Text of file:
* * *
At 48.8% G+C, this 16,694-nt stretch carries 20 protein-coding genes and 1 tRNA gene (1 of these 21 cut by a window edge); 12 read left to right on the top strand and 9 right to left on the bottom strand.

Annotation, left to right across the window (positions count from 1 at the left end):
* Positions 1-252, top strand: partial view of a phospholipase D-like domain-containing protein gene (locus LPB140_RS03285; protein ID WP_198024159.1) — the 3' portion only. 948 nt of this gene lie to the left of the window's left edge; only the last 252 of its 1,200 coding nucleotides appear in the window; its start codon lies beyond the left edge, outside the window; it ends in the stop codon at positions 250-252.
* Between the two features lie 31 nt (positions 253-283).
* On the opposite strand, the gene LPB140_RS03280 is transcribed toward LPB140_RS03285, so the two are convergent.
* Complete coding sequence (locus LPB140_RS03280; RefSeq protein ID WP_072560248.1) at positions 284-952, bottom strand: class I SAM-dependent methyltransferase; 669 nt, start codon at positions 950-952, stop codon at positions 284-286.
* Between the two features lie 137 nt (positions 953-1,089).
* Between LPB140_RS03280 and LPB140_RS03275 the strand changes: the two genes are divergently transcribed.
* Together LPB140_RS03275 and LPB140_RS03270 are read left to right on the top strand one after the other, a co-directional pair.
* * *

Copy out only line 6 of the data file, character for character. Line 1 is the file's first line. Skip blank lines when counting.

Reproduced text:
* Complete coding sequence (locus LPB140_RS03280; RefSeq protein ID WP_072560248.1) at positions 284-952, bottom strand: class I SAM-dependent methyltransferase; 669 nt, start codon at positions 950-952, stop codon at positions 284-286.